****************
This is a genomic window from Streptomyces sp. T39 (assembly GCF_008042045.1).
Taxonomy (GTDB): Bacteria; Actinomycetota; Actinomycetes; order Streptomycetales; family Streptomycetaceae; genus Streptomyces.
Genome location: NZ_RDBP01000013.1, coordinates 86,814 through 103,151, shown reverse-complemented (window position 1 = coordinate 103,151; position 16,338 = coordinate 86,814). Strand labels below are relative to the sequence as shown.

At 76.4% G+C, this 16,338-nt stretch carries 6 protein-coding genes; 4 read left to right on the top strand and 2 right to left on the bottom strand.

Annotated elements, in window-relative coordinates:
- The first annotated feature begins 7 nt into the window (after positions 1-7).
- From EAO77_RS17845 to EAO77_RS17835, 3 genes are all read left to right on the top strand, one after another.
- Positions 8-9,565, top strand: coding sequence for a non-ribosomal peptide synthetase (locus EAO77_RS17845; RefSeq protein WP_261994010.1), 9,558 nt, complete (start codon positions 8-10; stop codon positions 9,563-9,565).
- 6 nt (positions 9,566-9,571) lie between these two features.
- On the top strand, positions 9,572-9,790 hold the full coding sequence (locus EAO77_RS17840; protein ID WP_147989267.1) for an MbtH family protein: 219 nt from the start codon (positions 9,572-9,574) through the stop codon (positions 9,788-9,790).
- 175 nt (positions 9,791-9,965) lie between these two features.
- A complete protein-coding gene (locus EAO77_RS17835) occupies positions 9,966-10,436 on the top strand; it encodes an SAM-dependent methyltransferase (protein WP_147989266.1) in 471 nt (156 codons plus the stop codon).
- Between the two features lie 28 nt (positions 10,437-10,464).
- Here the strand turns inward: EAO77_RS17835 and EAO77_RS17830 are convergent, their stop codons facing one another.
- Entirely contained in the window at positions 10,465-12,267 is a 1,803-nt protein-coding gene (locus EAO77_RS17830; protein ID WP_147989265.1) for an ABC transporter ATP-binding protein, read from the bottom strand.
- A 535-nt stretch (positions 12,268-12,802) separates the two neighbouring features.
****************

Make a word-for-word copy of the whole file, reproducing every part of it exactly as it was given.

This is a genomic window from Streptomyces sp. T39 (assembly GCF_008042045.1).
Taxonomy (GTDB): Bacteria; Actinomycetota; Actinomycetes; order Streptomycetales; family Streptomycetaceae; genus Streptomyces.
Genome location: NZ_RDBP01000013.1, coordinates 86,814 through 103,151, shown reverse-complemented (window position 1 = coordinate 103,151; position 16,338 = coordinate 86,814). Strand labels below are relative to the sequence as shown.

At 76.4% G+C, this 16,338-nt stretch carries 6 protein-coding genes; 4 read left to right on the top strand and 2 right to left on the bottom strand.

Annotated elements, in window-relative coordinates:
- The first annotated feature begins 7 nt into the window (after positions 1-7).
- From EAO77_RS17845 to EAO77_RS17835, 3 genes are all read left to right on the top strand, one after another.
- Positions 8-9,565, top strand: coding sequence for a non-ribosomal peptide synthetase (locus EAO77_RS17845; RefSeq protein WP_261994010.1), 9,558 nt, complete (start codon positions 8-10; stop codon positions 9,563-9,565).
- 6 nt (positions 9,566-9,571) lie between these two features.
- On the top strand, positions 9,572-9,790 hold the full coding sequence (locus EAO77_RS17840; protein ID WP_147989267.1) for an MbtH family protein: 219 nt from the start codon (positions 9,572-9,574) through the stop codon (positions 9,788-9,790).
- 175 nt (positions 9,791-9,965) lie between these two features.
- A complete protein-coding gene (locus EAO77_RS17835) occupies positions 9,966-10,436 on the top strand; it encodes an SAM-dependent methyltransferase (protein WP_147989266.1) in 471 nt (156 codons plus the stop codon).
- Between the two features lie 28 nt (positions 10,437-10,464).
- Here the strand turns inward: EAO77_RS17835 and EAO77_RS17830 are convergent, their stop codons facing one another.
- Entirely contained in the window at positions 10,465-12,267 is a 1,803-nt protein-coding gene (locus EAO77_RS17830; protein ID WP_147989265.1) for an ABC transporter ATP-binding protein, read from the bottom strand.
- A 535-nt stretch (positions 12,268-12,802) separates the two neighbouring features.